They prove the truth of this proverb: “A dog returns to its vomit.” And another says, “A washed pig returns to the mud.” 2 Peter 2:22 NLT
I will go home to my father and say, “Father, I have sinned against both heaven and you, 19 and I am no longer worthy of being called your son. Please take me on as a hired servant.”’ Luke 15:18-19 NLT
As we continue to think about the “fractured” nature of God’s image in us, it occurs to me that a crucial distinction needs to be made. That distinction is implied in the verses above. Peter, quoting a disgusting verse from Proverbs 26, compares false teachers to dogs who return to their vomit and pigs who, after being all cleaned up and made spiffy for the county fair, return to the mud and slop at the first opportunity. In your meditation on this verse, don’t think of a dog as man’s best friend. To the Jewish mind, nothing was lower than a dog. The dogs of New Testament times were feral scavengers, often dirty, diseased, and dangerous. They were seldom household pets.
Peter’s context here refers to false teachers who, although having a form of godliness, were never born again and, therefore, sooner or later, return to the pigpen of this world and its idolatrous “delights.” Contrast that with the prodigal from Luke 15. He was a son and, while he indeed lost his way and wallowed in the mud, he never stopped being a son. In other words, he was created in his father’s image, but he was fractured and smeared a considerable bit of mud on that image. But, when he “came to himself,” he was able to return to the father and plead for restoration, if only as a servant.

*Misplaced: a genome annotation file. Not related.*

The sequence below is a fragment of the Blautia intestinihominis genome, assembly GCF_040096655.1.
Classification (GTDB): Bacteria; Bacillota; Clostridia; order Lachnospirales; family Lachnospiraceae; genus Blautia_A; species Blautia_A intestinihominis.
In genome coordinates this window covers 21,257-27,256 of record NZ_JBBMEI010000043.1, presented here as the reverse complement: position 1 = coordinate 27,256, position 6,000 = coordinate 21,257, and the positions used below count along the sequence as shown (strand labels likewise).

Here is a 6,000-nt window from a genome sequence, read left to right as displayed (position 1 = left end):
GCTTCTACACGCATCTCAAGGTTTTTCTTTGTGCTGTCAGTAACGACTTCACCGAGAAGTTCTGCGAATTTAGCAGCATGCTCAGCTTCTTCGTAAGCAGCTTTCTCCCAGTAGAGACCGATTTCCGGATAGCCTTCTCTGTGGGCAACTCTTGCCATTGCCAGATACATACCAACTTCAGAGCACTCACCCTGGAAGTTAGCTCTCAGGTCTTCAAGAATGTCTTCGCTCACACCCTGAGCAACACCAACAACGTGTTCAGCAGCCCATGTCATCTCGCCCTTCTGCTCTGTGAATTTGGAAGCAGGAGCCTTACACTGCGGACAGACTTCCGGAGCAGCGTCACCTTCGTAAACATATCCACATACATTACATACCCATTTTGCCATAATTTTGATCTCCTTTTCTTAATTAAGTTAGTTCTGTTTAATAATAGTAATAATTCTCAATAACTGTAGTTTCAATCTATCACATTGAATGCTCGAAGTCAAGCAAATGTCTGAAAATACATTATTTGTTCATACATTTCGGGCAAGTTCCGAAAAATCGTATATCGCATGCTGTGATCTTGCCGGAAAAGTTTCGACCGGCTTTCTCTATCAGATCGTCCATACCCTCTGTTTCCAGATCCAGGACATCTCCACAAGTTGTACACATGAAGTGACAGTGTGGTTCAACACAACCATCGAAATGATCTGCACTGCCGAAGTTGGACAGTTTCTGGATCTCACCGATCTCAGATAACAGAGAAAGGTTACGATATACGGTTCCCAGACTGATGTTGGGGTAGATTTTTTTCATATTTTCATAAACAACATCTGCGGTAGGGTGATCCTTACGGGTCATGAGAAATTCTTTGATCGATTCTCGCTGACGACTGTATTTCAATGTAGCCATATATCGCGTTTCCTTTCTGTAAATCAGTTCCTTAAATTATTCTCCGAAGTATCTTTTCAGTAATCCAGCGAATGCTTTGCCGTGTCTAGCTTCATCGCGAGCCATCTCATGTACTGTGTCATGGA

Now, let’s consider that one of the pigs overheard the son’s plan and purposed to go back to the father with the prodigal. Can you visualize how that may have worked out? Does the father in the parable accept the pig along with the son? Does he embrace the pig, put a clean robe on it, and place a ring on the pig’s hoof? RIDICULOUS, you say! And you would be correct. But why? The pig is not a son and is not created in the father’s image. Not only that, but it wouldn’t take long sitting at a table with a white tablecloth and using silver utensils and chalice until the pig longed to return to the mud and mire of the pigpen.
The point and the distinction are simply this: If you are a child of God, it doesn’t matter how muddy you got or how distorted the image has become; your Father is waiting and watching for your return. You can go home again! You can be restored to right fellowship with the Father, and you can be made clean! So, what are you waiting for? That pigpen will never feel like home, and those pods that the pigs eat will never satisfy you.